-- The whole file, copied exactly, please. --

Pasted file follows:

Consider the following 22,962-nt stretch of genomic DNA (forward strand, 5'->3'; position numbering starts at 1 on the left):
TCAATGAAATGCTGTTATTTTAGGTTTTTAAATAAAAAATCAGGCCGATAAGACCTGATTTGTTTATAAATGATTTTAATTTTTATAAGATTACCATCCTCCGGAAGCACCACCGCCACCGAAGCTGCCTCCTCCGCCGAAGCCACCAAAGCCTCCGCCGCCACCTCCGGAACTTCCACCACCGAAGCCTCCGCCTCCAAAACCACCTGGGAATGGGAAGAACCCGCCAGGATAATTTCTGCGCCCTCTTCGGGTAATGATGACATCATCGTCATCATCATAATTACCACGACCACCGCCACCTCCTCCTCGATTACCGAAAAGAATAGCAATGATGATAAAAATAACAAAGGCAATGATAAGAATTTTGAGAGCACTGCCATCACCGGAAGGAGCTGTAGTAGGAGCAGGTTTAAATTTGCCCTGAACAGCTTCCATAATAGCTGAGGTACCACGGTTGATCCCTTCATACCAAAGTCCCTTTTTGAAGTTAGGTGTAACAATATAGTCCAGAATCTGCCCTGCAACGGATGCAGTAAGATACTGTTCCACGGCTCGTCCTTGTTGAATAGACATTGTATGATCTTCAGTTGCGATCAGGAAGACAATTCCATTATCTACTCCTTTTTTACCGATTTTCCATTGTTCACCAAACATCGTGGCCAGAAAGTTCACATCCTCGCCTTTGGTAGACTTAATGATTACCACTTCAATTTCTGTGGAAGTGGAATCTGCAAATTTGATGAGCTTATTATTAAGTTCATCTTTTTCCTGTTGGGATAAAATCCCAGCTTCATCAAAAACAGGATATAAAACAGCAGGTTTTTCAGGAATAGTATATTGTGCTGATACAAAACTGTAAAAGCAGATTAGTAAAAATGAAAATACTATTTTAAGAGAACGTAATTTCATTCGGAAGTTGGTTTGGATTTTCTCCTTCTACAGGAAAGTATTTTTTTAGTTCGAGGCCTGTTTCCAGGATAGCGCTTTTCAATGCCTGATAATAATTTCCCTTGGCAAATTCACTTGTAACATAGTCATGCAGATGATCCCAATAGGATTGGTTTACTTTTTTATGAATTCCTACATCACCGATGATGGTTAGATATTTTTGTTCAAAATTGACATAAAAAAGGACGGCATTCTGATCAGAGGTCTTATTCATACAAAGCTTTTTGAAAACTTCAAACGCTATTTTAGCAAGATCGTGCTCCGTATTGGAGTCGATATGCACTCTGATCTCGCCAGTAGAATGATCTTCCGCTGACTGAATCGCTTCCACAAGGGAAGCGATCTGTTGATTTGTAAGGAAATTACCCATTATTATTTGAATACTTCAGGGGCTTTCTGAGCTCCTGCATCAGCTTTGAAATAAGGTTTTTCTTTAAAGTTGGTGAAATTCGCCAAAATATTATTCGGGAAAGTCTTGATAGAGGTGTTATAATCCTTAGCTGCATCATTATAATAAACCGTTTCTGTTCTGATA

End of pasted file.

Consider the following 22,962-nt stretch of genomic DNA (forward strand, 5'->3'; position numbering starts at 1 on the left):
TCAATGAAATGCTGTTATTTTAGGTTTTTAAATAAAAAATCAGGCCGATAAGACCTGATTTGTTTATAAATGATTTTAATTTTTATAAGATTACCATCCTCCGGAAGCACCACCGCCACCGAAGCTGCCTCCTCCGCCGAAGCCACCAAAGCCTCCGCCGCCACCTCCGGAACTTCCACCACCGAAGCCTCCGCCTCCAAAACCACCTGGGAATGGGAAGAACCCGCCAGGATAATTTCTGCGCCCTCTTCGGGTAATGATGACATCATCGTCATCATCATAATTACCACGACCACCGCCACCTCCTCCTCGATTACCGAAAAGAATAGCAATGATGATAAAAATAACAAAGGCAATGATAAGAATTTTGAGAGCACTGCCATCACCGGAAGGAGCTGTAGTAGGAGCAGGTTTAAATTTGCCCTGAACAGCTTCCATAATAGCTGAGGTACCACGGTTGATCCCTTCATACCAAAGTCCCTTTTTGAAGTTAGGTGTAACAATATAGTCCAGAATCTGCCCTGCAACGGATGCAGTAAGATACTGTTCCACGGCTCGTCCTTGTTGAATAGACATTGTATGATCTTCAGTTGCGATCAGGAAGACAATTCCATTATCTACTCCTTTTTTACCGATTTTCCATTGTTCACCAAACATCGTGGCCAGAAAGTTCACATCCTCGCCTTTGGTAGACTTAATGATTACCACTTCAATTTCTGTGGAAGTGGAATCTGCAAATTTGATGAGCTTATTATTAAGTTCATCTTTTTCCTGTTGGGATAAAATCCCAGCTTCATCAAAAACAGGATATAAAACAGCAGGTTTTTCAGGAATAGTATATTGTGCTGATACAAAACTGTAAAAGCAGATTAGTAAAAATGAAAATACTATTTTAAGAGAACGTAATTTCATTCGGAAGTTGGTTTGGATTTTCTCCTTCTACAGGAAAGTATTTTTTTAGTTCGAGGCCTGTTTCCAGGATAGCGCTTTTCAATGCCTGATAATAATTTCCCTTGGCAAATTCACTTGTAACATAGTCATGCAGATGATCCCAATAGGATTGGTTTACTTTTTTATGAATTCCTACATCACCGATGATGGTTAGATATTTTTGTTCAAAATTGACATAAAAAAGGACGGCATTCTGATCAGAGGTCTTATTCATACAAAGCTTTTTGAAAACTTCAAACGCTATTTTAGCAAGATCGTGCTCCGTATTGGAGTCGATATGCACTCTGATCTCGCCAGTAGAATGATCTTCCGCTGACTGAATCGCTTCCACAAGGGAAGCGATCTGTTGATTTGTAAGGAAATTACCCATTATTATTTGAATACTTCAGGGGCTTTCTGAGCTCCTGCATCAGCTTTGAAATAAGGTTTTTCTTTAAAGTTGGTGAAATTCGCCAAAATATTATTCGGGAAAGTCTTGATAGAGGTGTTATAATCCTTAGCTGCATCATTATAATAAACCGTTTCTGTTCTGATA